Tag Archives: Haruaki Yachi
Final impression – spectacularly human (9/10)
Autumn 2011 (12 episodes) (alternate titles – C^3 - C³ – C Cubed)
When Haruaki received a mysterious package from his father, he should have guessed it might turn into a girl. Fear-in-Cube is a cursed torture device that has accumulated centuries of hate and death, allowing her to manifest as an intelligent being in her own right. She was sent to live with Haruaki so that she might escape the cruel destiny that has compounded into the misery of her existence. But that’s not going to be easy when the slightest trigger of violence can send her into a blood frenzy of flying guillotines. On top that, she’s the target of underground organizations of all colors. Some see her as an abomination to be destroyed while other seek out the power she possesses to use for their own misdeeds. Either way, she’s going to have to depend on wise-beyond-his-years Haruaki to make sure she stays true on her path to rehabilitation.
When I started to brainstorm for my review for C3, my first instinct was to start with something defensive that made an effort to excuse some kind of shortcoming. But then I realized that the brilliant composition of this anime needs no excuses to protect it from simple-minded twits who only want to focus on perceived shallowness when all they’re really seeing is the reflection of their own bias on the surface of a vast, deep ocean. And C3 is splendidly deep. It is a story about the human qualities of our tools—the extensions of ourselves we create in order to enhance ourselves to either our benefit or our detriment. When we use a tool long enough we often start to apply human characteristics and personality to it as it becomes an augment of our bodies; even taking on a share of our own souls. Thus are our tools extensions of our own creative or destructive tendencies.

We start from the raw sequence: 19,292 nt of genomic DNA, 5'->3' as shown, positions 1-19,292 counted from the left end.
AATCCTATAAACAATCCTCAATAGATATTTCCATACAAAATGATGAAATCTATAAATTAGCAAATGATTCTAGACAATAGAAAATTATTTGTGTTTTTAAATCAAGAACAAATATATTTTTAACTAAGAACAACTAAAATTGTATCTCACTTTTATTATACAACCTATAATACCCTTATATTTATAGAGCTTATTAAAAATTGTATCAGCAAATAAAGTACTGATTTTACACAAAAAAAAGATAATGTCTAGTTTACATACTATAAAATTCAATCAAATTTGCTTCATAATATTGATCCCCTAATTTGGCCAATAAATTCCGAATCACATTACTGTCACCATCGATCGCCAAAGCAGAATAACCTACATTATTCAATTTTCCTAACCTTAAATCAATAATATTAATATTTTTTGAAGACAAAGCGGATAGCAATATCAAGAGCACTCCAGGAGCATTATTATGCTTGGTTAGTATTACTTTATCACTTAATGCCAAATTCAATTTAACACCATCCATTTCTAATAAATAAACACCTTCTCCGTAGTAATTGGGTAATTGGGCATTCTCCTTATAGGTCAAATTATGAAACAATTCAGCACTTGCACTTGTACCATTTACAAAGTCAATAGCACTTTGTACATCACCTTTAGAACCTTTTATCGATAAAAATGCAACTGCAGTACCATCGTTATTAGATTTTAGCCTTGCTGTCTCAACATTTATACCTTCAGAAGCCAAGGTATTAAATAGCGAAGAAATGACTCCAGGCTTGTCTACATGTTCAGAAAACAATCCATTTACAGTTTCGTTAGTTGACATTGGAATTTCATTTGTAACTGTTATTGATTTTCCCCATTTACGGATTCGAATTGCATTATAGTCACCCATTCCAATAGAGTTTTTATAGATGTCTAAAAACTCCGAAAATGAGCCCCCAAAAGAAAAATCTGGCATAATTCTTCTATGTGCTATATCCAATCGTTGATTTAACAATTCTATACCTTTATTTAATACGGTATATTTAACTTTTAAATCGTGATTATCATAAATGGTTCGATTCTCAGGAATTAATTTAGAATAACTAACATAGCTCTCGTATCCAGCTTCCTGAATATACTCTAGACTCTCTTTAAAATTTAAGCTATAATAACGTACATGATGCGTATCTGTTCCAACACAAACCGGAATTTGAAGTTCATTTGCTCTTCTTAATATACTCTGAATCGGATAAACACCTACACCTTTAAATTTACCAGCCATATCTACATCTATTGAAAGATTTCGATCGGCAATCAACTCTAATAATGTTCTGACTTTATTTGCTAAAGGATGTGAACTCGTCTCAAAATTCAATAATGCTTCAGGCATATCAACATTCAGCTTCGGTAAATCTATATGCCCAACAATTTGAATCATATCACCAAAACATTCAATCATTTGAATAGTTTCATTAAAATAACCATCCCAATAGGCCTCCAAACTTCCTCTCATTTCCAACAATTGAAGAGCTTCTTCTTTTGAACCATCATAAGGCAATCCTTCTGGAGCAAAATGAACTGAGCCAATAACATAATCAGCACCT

The theme of C3 is societal responsibility—we must clean up our own messes as well as the messes that happen to cross our paths rather than pass the blame or hope someone else picks up the slack. It’s an uplifting triumph of chivalry and of people who genuinely wish to make the world a better place. Additionally, Haruaki is one of my favorite male characters in recent anime because he’s not perverted, introverted, spineless or shy around women. The overused trope of the weak male lead finally gets tossed out and that makes me incredibly happy. Given this anime’s style, I could very easily have seen it devolve into some ecchi harem show like Mayo Chiki or Boku wa Tomodachi. But C3 decidedly stays away from that territory and keeps things classy, even avoiding an obligatory swimsuit or onsen episode that populate so many anime that seem to lose their creative sparks halfway through.